When a terrible fire engulfed Notre Dame Cathedral in Paris in 2019, many people were rightly outraged over politicians declaring this as an opportunity to “reimagine” the historic landmark. There were horrible “conceptual” drawings of Notre Dame being rebuilt into a modern glass and steel monstrosity instead of the transcendent beauty of its medieval French Gothic architecture.

Well, Kim Hirsch at the Victory Girls blog reports that there’s good news and bad news. The restoration work is advancing, and most of it is intended to painstakingly restore the original structure. The bad news: some parts are being changed to include politically correct modern themes such as multi-culturalism and environmentalism, and in a style that’s being compared to Disney’s Epcot Center.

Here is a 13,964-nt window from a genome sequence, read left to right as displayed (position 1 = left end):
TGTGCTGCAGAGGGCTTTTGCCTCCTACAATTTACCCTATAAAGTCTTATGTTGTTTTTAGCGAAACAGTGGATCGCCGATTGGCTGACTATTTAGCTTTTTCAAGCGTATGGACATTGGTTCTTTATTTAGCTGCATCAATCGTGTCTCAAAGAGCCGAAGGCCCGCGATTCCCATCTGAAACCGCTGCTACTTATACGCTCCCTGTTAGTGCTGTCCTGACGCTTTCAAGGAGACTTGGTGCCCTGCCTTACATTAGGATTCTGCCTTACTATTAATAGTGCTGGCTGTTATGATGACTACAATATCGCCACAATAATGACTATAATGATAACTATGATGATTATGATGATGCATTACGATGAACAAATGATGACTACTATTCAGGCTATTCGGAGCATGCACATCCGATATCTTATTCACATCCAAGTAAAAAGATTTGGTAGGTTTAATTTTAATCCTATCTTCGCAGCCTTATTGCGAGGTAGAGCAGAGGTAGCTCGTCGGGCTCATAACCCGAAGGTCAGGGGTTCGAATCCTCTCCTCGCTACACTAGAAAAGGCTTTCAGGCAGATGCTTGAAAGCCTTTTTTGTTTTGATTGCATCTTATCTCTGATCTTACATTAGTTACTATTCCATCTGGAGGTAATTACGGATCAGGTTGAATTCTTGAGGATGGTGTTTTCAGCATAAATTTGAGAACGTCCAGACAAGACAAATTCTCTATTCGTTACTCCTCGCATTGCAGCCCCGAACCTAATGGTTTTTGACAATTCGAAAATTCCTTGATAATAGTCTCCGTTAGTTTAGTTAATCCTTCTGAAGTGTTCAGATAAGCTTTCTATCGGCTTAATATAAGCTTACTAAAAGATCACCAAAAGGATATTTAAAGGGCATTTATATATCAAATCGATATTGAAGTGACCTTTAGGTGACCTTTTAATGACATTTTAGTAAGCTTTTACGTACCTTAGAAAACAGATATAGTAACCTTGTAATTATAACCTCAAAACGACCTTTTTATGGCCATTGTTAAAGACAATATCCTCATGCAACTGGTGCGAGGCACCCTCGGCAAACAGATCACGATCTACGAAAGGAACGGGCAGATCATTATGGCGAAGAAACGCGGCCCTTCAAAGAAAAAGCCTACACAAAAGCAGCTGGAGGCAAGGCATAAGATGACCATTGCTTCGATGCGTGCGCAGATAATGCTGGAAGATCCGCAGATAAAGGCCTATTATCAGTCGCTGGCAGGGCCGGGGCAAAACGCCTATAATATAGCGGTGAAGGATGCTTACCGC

Incredibly, the areas getting these inappropriate updates were parts of the Cathedral that suffered the least fire damage and would have been the easiest to restore to their original condition. But restoring a 900-year-old cathedral whose creators intended it only to glorify God and lead people to Christ must take a backseat to leading people to the political causes that constitute the new religion of the left.

Maybe the current climate activist Pope believes that mixing PC causes with religion will draw people to Christ, but there’s not a very successful track record of that. Generally speaking, the closer a church hews to the Bible, the more likely it is to have a growing congregation, and the opposite is true for those who embrace secular views and liberal political causes.